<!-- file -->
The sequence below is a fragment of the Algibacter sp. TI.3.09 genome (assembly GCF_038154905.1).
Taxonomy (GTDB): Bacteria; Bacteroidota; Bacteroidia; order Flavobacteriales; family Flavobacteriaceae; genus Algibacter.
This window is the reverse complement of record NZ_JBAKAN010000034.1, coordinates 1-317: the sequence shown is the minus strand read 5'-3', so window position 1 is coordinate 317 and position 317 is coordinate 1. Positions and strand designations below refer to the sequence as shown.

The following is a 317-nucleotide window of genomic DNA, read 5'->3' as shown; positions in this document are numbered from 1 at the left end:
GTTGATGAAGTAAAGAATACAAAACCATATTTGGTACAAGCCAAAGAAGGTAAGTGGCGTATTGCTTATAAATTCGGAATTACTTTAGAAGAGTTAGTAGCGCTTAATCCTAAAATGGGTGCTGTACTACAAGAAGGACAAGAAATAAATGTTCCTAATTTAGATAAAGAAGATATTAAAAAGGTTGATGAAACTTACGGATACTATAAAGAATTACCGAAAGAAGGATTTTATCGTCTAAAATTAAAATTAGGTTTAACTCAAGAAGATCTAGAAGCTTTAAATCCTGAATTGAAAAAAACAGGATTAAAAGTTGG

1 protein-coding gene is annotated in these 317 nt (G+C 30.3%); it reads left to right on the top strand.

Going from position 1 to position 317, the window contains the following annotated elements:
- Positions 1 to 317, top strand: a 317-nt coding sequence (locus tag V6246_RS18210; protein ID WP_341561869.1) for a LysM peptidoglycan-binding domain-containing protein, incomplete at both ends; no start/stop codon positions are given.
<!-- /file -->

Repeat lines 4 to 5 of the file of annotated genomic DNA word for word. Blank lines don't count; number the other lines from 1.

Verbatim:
The following is a 317-nucleotide window of genomic DNA, read 5'->3' as shown; positions in this document are numbered from 1 at the left end:
GTTGATGAAGTAAAGAATACAAAACCATATTTGGTACAAGCCAAAGAAGGTAAGTGGCGTATTGCTTATAAATTCGGAATTACTTTAGAAGAGTTAGTAGCGCTTAATCCTAAAATGGGTGCTGTACTACAAGAAGGACAAGAAATAAATGTTCCTAATTTAGATAAAGAAGATATTAAAAAGGTTGATGAAACTTACGGATACTATAAAGAATTACCGAAAGAAGGATTTTATCGTCTAAAATTAAAATTAGGTTTAACTCAAGAAGATCTAGAAGCTTTAAATCCTGAATTGAAAAAAACAGGATTAAAAGTTGG